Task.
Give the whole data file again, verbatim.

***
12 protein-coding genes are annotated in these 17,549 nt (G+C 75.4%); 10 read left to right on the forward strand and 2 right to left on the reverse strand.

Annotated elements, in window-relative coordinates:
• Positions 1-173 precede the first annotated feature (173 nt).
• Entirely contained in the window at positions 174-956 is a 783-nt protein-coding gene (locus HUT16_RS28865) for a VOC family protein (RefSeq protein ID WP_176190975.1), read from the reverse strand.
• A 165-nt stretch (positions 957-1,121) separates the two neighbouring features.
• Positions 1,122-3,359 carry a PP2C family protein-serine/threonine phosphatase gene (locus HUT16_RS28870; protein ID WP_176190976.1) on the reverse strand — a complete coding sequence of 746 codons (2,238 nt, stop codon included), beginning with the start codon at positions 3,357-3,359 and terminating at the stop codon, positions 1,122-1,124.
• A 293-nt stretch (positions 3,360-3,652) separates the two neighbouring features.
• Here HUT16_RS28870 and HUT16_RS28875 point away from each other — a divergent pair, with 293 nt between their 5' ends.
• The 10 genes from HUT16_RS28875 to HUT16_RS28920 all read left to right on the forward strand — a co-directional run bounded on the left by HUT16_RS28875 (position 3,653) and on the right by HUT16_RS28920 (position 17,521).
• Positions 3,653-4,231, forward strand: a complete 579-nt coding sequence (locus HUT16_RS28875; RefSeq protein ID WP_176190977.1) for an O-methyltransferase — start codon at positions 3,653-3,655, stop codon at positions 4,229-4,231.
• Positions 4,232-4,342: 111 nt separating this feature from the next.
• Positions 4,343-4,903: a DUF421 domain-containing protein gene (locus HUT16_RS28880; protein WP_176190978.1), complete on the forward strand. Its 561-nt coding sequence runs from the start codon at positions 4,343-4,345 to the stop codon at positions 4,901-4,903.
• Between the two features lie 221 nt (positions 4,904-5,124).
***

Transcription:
12 protein-coding genes are annotated in these 17,549 nt (G+C 75.4%); 10 read left to right on the forward strand and 2 right to left on the reverse strand.

Annotated elements, in window-relative coordinates:
• Positions 1-173 precede the first annotated feature (173 nt).
• Entirely contained in the window at positions 174-956 is a 783-nt protein-coding gene (locus HUT16_RS28865) for a VOC family protein (RefSeq protein ID WP_176190975.1), read from the reverse strand.
• A 165-nt stretch (positions 957-1,121) separates the two neighbouring features.
• Positions 1,122-3,359 carry a PP2C family protein-serine/threonine phosphatase gene (locus HUT16_RS28870; protein ID WP_176190976.1) on the reverse strand — a complete coding sequence of 746 codons (2,238 nt, stop codon included), beginning with the start codon at positions 3,357-3,359 and terminating at the stop codon, positions 1,122-1,124.
• A 293-nt stretch (positions 3,360-3,652) separates the two neighbouring features.
• Here HUT16_RS28870 and HUT16_RS28875 point away from each other — a divergent pair, with 293 nt between their 5' ends.
• The 10 genes from HUT16_RS28875 to HUT16_RS28920 all read left to right on the forward strand — a co-directional run bounded on the left by HUT16_RS28875 (position 3,653) and on the right by HUT16_RS28920 (position 17,521).
• Positions 3,653-4,231, forward strand: a complete 579-nt coding sequence (locus HUT16_RS28875; RefSeq protein ID WP_176190977.1) for an O-methyltransferase — start codon at positions 3,653-3,655, stop codon at positions 4,229-4,231.
• Positions 4,232-4,342: 111 nt separating this feature from the next.
• Positions 4,343-4,903: a DUF421 domain-containing protein gene (locus HUT16_RS28880; protein WP_176190978.1), complete on the forward strand. Its 561-nt coding sequence runs from the start codon at positions 4,343-4,345 to the stop codon at positions 4,901-4,903.
• Between the two features lie 221 nt (positions 4,904-5,124).